Every object at a non-zero temperature radiates light, i.e. it glows. (Is that called blackbody radiation?) What is the physical reason to this? Is it because more heat implies that the atoms ...
5
votes
2answers
111 views

Radiation emission and absorption

Any object can emit and absorb radiation and the power of emission can be represented by the Stefan-Boltzmann law: $$P=A\epsilon\sigma T^4$$ In many texts the net power radiated is the difference ...
2
votes
4answers
202 views

How does quantization solve UV catastrophe in black body radiation? What would happen if there was no Planck constant $h$?

Planck's Law is $$I(\nu,T)=\frac{8\pi\nu^3}{c^2}\cdot\frac{1}{e^{h\nu/kT}−1}$$ This solves the UV catastrophe. For higher frequencies, intensity goes to zero. It does so because of $e^\nu$ not ...
5
votes
3answers
423 views

How can blackbody radition be explained by quantization?

I don't understand why quantization makes a peak on the blackbody radiation curve (so there is no UV catastrophe) and the relationship between that peak and quantization concept. When the blackbody ...
3
votes
1answer
75 views

Calibrating the relative intensity of a spectrometer with a blackbody source?

I am trying to compare the relative brightness of H-Beta and H-Alpha lines using a CCD spectrometer. In order to correct for the different grating efficiency at the two different wavelengths. I took ...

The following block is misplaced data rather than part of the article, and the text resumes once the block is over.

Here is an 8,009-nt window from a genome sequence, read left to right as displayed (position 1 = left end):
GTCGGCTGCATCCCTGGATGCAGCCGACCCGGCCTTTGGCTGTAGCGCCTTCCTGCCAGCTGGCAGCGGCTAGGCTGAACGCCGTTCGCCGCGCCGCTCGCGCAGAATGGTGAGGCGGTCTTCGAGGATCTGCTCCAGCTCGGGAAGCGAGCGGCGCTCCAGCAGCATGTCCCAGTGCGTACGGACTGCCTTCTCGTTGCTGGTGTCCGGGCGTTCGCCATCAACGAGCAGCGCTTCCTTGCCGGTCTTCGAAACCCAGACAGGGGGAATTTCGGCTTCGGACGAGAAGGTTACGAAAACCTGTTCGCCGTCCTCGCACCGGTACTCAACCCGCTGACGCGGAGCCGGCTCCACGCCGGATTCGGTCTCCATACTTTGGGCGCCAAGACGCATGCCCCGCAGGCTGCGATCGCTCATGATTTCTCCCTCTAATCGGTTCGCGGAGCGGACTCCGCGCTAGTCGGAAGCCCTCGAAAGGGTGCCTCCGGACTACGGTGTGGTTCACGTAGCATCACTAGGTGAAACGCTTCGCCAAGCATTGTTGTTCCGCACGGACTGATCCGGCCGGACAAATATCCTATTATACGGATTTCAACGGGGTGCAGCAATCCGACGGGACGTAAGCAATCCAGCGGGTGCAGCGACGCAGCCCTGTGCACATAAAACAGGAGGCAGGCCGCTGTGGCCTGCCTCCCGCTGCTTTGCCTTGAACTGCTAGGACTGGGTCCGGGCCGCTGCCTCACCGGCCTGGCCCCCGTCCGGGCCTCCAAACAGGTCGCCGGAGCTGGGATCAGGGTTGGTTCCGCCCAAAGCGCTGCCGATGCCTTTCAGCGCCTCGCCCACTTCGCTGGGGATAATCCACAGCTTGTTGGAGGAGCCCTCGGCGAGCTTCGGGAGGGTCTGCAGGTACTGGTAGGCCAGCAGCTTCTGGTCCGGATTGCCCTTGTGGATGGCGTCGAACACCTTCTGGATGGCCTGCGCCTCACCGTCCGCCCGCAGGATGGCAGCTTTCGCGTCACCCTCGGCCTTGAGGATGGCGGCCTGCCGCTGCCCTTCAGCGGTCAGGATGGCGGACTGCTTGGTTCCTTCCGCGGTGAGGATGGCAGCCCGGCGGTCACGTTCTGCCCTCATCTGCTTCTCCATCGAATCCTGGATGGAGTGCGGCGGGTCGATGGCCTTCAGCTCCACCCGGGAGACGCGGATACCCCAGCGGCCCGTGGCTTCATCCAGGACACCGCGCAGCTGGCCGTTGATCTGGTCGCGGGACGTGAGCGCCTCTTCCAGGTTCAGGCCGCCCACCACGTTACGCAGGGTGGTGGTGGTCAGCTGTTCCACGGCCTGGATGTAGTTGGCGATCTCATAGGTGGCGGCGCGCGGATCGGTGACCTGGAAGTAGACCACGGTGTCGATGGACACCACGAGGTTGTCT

15
votes
2answers
994 views

Why does my infrared thermometer say the sky is at -2 °C?

I just got myself an infrared thermometer. I wouldn't have been able to predict what temperature it would give me when pointing at the sky, but it turned out to be -2 °C the first time I measured, and ...
1
vote
1answer
89 views

Blackbody and standing waves

I'm reading articles about black body radiation and why classical mechanics fails to explain it. My question is: Why do EM waves have to be standing wave in a cavity?
-2
votes
2answers
79 views

Black body radiation application [closed]

Does it make difference if you paint a wall black or white? If yes, how does it work? Thanks for reading!
6
votes
3answers
647 views

How is temperature related to color?

I spent some time studying about temperatures and color of objects. It turns out that as we heat something it turns to red, then yellowish white and if we heat it more it turns to bluish-white. Like ...
0
votes
1answer
46 views

What's wrong with this simple derivation of energy flux in a photon gas?